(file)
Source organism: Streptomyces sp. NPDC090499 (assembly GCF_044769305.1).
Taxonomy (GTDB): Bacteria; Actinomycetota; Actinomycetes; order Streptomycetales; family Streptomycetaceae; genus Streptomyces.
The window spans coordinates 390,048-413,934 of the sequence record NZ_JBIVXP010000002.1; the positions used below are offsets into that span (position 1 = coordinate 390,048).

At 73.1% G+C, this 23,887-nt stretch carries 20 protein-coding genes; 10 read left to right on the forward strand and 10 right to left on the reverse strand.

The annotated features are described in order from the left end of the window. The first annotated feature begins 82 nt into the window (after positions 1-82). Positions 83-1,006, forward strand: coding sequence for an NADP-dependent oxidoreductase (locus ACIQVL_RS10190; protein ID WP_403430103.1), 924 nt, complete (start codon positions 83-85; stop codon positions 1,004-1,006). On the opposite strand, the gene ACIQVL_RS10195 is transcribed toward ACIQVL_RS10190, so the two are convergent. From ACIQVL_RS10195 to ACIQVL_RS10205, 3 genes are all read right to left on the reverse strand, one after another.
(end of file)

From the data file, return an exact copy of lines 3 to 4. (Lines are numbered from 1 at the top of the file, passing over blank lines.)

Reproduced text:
The window spans coordinates 390,048-413,934 of the sequence record NZ_JBIVXP010000002.1; the positions used below are offsets into that span (position 1 = coordinate 390,048).

At 73.1% G+C, this 23,887-nt stretch carries 20 protein-coding genes; 10 read left to right on the forward strand and 10 right to left on the reverse strand.